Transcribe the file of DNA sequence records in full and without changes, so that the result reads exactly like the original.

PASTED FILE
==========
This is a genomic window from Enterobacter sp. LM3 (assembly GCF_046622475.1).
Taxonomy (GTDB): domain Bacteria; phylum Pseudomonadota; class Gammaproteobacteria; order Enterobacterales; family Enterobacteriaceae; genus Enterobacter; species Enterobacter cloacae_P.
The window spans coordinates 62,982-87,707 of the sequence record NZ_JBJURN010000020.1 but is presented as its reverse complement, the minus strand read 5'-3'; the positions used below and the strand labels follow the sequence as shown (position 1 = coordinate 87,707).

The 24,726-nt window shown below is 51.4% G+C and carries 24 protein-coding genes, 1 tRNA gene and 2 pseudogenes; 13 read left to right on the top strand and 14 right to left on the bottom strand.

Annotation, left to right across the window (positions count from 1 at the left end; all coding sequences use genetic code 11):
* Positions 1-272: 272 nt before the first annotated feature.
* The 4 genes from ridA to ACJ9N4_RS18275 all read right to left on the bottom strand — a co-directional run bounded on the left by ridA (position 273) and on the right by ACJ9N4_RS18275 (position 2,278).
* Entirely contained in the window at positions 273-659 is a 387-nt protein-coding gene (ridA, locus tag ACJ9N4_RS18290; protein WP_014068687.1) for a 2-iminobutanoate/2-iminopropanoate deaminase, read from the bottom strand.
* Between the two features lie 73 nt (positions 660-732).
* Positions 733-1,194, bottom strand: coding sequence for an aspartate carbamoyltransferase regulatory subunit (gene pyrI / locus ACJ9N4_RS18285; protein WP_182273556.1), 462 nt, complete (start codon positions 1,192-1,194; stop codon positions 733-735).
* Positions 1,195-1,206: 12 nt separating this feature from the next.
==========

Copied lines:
This is a genomic window from Enterobacter sp. LM3 (assembly GCF_046622475.1).
Taxonomy (GTDB): domain Bacteria; phylum Pseudomonadota; class Gammaproteobacteria; order Enterobacterales; family Enterobacteriaceae; genus Enterobacter; species Enterobacter cloacae_P.
The window spans coordinates 62,982-87,707 of the sequence record NZ_JBJURN010000020.1 but is presented as its reverse complement, the minus strand read 5'-3'; the positions used below and the strand labels follow the sequence as shown (position 1 = coordinate 87,707).

The 24,726-nt window shown below is 51.4% G+C and carries 24 protein-coding genes, 1 tRNA gene and 2 pseudogenes; 13 read left to right on the top strand and 14 right to left on the bottom strand.

Annotation, left to right across the window (positions count from 1 at the left end; all coding sequences use genetic code 11):
* Positions 1-272: 272 nt before the first annotated feature.
* The 4 genes from ridA to ACJ9N4_RS18275 all read right to left on the bottom strand — a co-directional run bounded on the left by ridA (position 273) and on the right by ACJ9N4_RS18275 (position 2,278).
* Entirely contained in the window at positions 273-659 is a 387-nt protein-coding gene (ridA, locus tag ACJ9N4_RS18290; protein WP_014068687.1) for a 2-iminobutanoate/2-iminopropanoate deaminase, read from the bottom strand.
* Between the two features lie 73 nt (positions 660-732).
* Positions 733-1,194, bottom strand: coding sequence for an aspartate carbamoyltransferase regulatory subunit (gene pyrI / locus ACJ9N4_RS18285; protein WP_182273556.1), 462 nt, complete (start codon positions 1,192-1,194; stop codon positions 733-735).
* Positions 1,195-1,206: 12 nt separating this feature from the next.